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Re: [TenTec] "will SDR be here tomorrow."

To: Discussion of Ten-Tec Equipment <tentec@contesting.com>
Subject: Re: [TenTec] "will SDR be here tomorrow."
From: Duane - N9DG <n9dg@yahoo.com>
Reply-to: Discussion of Ten-Tec Equipment <tentec@contesting.com>
Date: Thu, 13 Jul 2006 21:18:53 -0700 (PDT)
List-post: <mailto:tentec@contesting.com>
--- CATFISHTWO@aol.com wrote:

> and my biggest question, is that, " will SDR be here
> tomorrow."   There is 
> not much "company,"  and are they going to be here in 5
> years? you  have 500 
> computer geeks playing with this like they used to do with
> the Mac, and  when 
> they get bored, who will update the radio, Ten Tec will be
> here tomorrow ,  will 
> SDR or will it be like your old tandy 1000 sitting out in
> the  garage..  My opinion, 

Actually I'd be wondering which ones of the existing big 4
will still be here 5 to 10 years from now. I really do get
the sense that there is another major "changing of the guard"
for radio manufacturers beginning to occur; much like we saw
from 1970 to 1985 or so. In that 15-year time frame the
brands that had been around for decades all but disappeared.
Hallicrafters, Hammarlund, Johnson, WRL were all gone by
1975. Heath, Drake, Swan, and Collins gone by 1985. You do
have to ask yourself why? After all they did all make
attempts at transitioning to solid state designs but yet all
seemed to stall shortly thereafter. In that same time period
Ten Tec, Icom, Yaesu, and Kenwood all rose in prominence. And
Atlas came and went. 

Did the current big 4 rise only because they were better able
to implement solid state? Or did it have more to do with
making radios that better matched the increasingly "appliance
operator" mold of hamming. I think it was both with the JA
companies having the edge on making radios with the
touchy-feely controls and blinky lights that became all the
rage in consumer electronics like stereos and TV's at that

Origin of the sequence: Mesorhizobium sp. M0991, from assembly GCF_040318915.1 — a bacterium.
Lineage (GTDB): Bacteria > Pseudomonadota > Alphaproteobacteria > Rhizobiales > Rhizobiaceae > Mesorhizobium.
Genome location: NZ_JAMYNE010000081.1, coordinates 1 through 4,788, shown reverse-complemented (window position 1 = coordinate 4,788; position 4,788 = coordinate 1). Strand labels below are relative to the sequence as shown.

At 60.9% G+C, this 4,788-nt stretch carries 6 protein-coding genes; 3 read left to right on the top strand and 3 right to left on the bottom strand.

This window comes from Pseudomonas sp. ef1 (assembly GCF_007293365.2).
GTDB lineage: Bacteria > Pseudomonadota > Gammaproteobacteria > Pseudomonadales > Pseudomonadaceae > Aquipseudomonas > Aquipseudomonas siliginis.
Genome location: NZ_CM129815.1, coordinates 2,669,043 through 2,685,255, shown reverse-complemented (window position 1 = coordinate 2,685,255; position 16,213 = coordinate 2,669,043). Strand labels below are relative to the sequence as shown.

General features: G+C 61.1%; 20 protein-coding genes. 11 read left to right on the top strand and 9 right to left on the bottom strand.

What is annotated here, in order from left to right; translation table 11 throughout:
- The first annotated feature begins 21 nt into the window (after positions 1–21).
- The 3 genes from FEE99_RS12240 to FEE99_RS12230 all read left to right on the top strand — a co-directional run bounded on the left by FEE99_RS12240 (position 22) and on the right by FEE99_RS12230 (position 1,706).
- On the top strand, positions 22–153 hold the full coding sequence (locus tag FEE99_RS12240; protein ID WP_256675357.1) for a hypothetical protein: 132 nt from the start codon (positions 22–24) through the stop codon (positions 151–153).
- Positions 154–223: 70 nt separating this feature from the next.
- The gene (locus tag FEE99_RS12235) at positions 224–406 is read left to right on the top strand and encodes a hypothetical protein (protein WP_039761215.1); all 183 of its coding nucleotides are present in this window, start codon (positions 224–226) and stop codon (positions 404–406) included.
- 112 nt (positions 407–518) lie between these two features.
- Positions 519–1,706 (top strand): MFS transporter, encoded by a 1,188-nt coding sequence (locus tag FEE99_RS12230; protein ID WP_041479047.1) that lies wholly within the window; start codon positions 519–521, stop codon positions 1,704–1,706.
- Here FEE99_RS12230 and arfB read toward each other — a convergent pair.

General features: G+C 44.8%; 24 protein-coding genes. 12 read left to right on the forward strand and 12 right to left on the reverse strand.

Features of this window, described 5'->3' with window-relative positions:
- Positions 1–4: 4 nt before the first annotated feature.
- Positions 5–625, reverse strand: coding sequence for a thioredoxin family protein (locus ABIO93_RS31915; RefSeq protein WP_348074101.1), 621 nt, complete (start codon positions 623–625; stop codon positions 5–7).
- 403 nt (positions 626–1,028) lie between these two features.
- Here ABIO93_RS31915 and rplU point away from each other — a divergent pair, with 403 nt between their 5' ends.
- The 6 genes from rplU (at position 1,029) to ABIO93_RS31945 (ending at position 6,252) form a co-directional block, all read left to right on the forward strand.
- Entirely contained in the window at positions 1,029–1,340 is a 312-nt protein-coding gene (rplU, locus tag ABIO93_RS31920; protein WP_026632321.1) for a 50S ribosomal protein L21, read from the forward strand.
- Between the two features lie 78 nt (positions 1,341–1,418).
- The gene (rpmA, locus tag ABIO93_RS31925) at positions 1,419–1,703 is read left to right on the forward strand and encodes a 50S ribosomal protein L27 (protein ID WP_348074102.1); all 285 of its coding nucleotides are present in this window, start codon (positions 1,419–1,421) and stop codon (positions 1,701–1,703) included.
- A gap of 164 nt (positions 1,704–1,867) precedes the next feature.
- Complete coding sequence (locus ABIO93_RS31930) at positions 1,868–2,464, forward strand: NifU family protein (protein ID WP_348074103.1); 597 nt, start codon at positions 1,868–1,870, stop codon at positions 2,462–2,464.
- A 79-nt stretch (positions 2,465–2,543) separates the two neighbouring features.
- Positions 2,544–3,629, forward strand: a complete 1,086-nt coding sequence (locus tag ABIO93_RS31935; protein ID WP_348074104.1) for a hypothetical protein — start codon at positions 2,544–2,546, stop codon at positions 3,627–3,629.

same time frame.

I also think that the "old guard" manufacturers of the 60's
ultimately went out of business because they tried to satisfy
a customer base that *insisted* that they keep building
radios that work, function, and be built (i.e. tubes) like
they always used to be, which they did. And I think it could
be argued that doing that was a major part of why they went
out of business. The customers all *said* that they wanted
radios like that but when their friends all started buying
these new fangled solid state radios from Ten Tec, Icom,
Yaesu, and Kenwood the Hallicrafters, Hammarlund etal. sales
fell through the floor and then they couldn't field anything
truly competitive quickly enough to save themselves. Sound

What I see today is these big 4 all making stabs at SDR but
constraining themselves to mostly emulating existing designs
(could this be today's equivalent of the 50-60's era
manufacturers trying to transition to solid state; my hunch
is yes it is). It would also be roughly the equivalent of
back in the 70's if the JA companies and Ten Tec had all
built radios that looked, worked, and felt just like the big
boat anchors they supplanted. I don't think any of them would
have gotten very far if they had done so. Bottom line is that
they didn't and they have all lived 30 or so years because of

When I see $10K radios with Ethernet ports that can do
nothing more than firmware upgrades, or a $9-13K radio that
needs to be sent to the factory for any firmware upgrade at
all I know that those companies simply "don't get it". I see
them making the same fundamental mistake about how to adopt
and apply new technology that Hammarlund, Hallicrafters,
Drake, Collins etc. made years ago. History does indeed

Interesting times in ham radio are on the way for sure. And
to sum it all up, - some words from Mr. Bob Dylan:

"Because something is happening here
But you don't know what it is
Do you, Mister Jones?"

(from: Ballad of a Thin Man):


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